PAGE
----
But you choose now you say, “Now I know how much money to put into equity funds.” Part of that can be amount I have already saved. Which is currently sitting with me as cash. And I say, “Okay listen I’ve already got so much money in an FD that is debt. Some money in PPF some money in PF some money in some LIC policy. All these constitute some layer of debt. But I want now put a certain amount lumpsum into equity. And then every month I will to put some more money into equity and some more money into debt.” So it’s like a choice I may have a planning level. Now once I have planned. The next stage is where I think people are going to need a lot more help. To decide how much money I want to put into an equity fund now what do I do?
Aditya: True. So suppose as you said, I do 50/ 50. But when we talk about equity mutual funds. Again there are a lot of complications like for an investor who wants to invest in equity mutual funds. How should one decide the allocation between large- caps, mid-caps, small-caps and multi-caps? Now recently, as you know, SEBI classified mid-caps as the highest market cap companies from 100 to 250. So basically the mid-cap companies have drastically reduced to just 150 odd companies. So if I’m not wrong, isn’t this category going to lose their best performers over time? So all these complications may confuse retail investors. So how should one decide the allocation?
Deepak: You know this is where I think life has gotten complicated from a SEBI angle and also from the mutual funds themselves. Because they call their fund large-cap sometimes they have to because it’s the way the fund is. But here’s a thing, okay. The concept of a cap is simply the size of the company. If you sold all its shares.
Deepak: Amazon is a $1 trillion companies. So if you sold all the shares of Amazon. You will get $1 trillion. This is a hope in hell really. Because if you actually sold them. Let’s try to sell all the shares of Amazon. You wouldn’t even get $100 billion. Not even 10 because if you’re selling all the shares. Who will go buy? I means its just… It may not be useful company to sell. But the point over here is that if you sold all the shares of the company. What is the value of that company?
It’s almost like you valuing you house. If I value my house because some my neighbour bought his house 100. Well I will if I go to the market on the pay to sell. I might get a much different lower, higher some different rate. But to use his value as a benchmark. So every day when shares are bought and sold. The buying price or the last traded price of that stock is considered to be the value of that stock. And therefore total number of shares that the company has into that share price is equal to how much you can get. Reliance Industries today can get 800,000 crores if its sold. TCS can get something around that. HDFC, EMC can get only 75,000 crores. I say only, but it’s still a large number. And then you’ve got the much smaller numbers behind them. So you’ve got a BPCL at 50,000 you’ve got a Mannapuram at 18,000, Equitas small finance bank at 3000 and so on.
So now you classify these into market caps. So you say take the top 100 companies. And top 100 companies in India and at around 30,000 crores in market cap. That means the top companies 800000 crores. The 100 companies work you 30000 crores. I’ll only invest in those. Now of those… If you want to invest only in large cap companies. That means companies whose value is in the top 100 companies in India. They want to choose a large cap mutual fund where as we had said now this is as of last year. That you can only invest in companies, which are in the top 100 or rather out of your 100 rupees. If you have in the mutual fund 80 rupees has to go into these companies. 20 can go outside typically keep a little bit of cash. They’ll have some investments.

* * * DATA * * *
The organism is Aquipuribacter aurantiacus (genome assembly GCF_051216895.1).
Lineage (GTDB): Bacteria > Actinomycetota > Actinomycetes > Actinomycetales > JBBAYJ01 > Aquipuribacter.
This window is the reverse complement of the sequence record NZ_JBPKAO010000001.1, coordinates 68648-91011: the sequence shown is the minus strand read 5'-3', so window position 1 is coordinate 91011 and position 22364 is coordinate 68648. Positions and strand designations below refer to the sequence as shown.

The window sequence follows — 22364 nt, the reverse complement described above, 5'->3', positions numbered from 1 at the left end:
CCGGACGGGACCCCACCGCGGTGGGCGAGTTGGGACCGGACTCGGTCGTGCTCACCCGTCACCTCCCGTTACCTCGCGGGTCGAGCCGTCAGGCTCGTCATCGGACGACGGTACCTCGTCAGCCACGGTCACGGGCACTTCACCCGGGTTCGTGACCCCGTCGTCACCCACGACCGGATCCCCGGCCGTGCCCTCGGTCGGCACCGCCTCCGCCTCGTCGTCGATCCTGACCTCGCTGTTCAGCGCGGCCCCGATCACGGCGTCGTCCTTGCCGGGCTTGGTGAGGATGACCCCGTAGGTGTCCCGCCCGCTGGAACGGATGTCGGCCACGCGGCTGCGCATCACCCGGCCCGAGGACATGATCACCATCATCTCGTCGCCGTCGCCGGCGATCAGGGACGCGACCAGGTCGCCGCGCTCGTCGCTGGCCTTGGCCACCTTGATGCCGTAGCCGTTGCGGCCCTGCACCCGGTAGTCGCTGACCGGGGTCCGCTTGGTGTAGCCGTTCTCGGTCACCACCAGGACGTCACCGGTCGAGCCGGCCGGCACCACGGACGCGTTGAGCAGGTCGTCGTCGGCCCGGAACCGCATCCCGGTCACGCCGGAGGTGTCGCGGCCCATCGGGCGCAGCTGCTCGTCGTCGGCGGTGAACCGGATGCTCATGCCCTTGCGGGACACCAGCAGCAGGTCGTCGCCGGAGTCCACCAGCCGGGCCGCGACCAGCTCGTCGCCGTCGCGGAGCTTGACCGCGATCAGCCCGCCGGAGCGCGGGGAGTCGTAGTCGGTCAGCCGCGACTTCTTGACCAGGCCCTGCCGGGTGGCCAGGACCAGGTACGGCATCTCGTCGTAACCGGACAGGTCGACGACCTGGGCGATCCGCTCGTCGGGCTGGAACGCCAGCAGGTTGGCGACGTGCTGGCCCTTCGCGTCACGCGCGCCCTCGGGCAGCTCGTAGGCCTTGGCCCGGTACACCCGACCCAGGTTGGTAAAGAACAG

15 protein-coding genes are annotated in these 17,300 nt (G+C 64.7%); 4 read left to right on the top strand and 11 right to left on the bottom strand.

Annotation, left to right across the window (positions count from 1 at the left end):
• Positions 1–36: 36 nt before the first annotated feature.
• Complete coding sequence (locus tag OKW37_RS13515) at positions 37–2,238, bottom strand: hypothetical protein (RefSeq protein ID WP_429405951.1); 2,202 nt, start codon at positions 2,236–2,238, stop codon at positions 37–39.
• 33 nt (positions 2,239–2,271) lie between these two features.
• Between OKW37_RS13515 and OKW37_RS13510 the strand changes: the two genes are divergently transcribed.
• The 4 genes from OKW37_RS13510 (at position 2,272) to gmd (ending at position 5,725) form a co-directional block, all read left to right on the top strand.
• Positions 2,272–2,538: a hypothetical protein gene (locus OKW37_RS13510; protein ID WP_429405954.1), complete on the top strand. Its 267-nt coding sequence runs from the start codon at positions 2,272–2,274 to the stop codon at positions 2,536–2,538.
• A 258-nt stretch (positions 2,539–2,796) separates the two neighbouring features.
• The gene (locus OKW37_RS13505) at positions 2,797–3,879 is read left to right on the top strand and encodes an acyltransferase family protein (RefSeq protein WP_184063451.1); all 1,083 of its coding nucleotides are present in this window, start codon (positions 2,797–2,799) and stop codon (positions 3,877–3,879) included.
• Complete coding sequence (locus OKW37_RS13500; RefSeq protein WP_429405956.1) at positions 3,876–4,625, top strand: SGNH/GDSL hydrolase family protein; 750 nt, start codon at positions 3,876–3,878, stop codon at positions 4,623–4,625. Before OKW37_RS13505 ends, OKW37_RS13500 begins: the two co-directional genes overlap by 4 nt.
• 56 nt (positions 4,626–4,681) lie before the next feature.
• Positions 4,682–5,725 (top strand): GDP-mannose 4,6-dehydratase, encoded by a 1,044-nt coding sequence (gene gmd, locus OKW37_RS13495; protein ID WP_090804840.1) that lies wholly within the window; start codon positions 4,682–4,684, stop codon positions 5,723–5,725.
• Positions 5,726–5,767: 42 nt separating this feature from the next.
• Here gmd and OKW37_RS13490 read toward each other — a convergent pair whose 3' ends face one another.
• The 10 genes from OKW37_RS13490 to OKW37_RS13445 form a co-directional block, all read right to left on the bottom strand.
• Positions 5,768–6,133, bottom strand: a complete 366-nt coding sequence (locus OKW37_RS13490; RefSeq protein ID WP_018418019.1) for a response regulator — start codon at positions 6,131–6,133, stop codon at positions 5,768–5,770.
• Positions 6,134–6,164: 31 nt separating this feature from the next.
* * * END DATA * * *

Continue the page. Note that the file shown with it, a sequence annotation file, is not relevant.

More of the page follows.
Where I’ve invested in BPCL last year, but now it has fallen to just below 30000 crores. So should I sell it or not? There’s a little bit of leeway that says if it just falls off the radar. Maybe you can continue to hold it. So it’s only 80% but that means that most of these mutual funds. On these mutual funds are restricted in what they can buy. So they can’t really decide that I will go and a bet a lot of money on a small company. Because if they do then they will violate the guidelines. So they’re all of the large cap measure funds are going to go and invest in the same 100 companies. With 80% of their capital. So this is one part that’s to understand. Now mid-cap has… listen I saw the top 100 but you know what the best companies are perhaps smaller than they started.
I wanted to be there in this start. So I will invest in a mid-cap mutual fund. Which says company’s number 101 to 250. These typically right now are about between 7000-30000 crores. So 7000 crores is the lowest end. 30000 crores are the highest end. That’s roughly the market cap range you’re talking about. So more than a billion dollars and less than maybe five, four and a half billion dollars. So that’s the kind of market cap we call mid-cap. There’s a lot of companies here. Well the growth may be spectacular because they’re relatively small. And they have a big runway to grow. But they also could be companies that were earlier large caps have become mid-caps. So you’re going to get the worst of the large-caps that come down to you. So the handout from the large caps will come to you.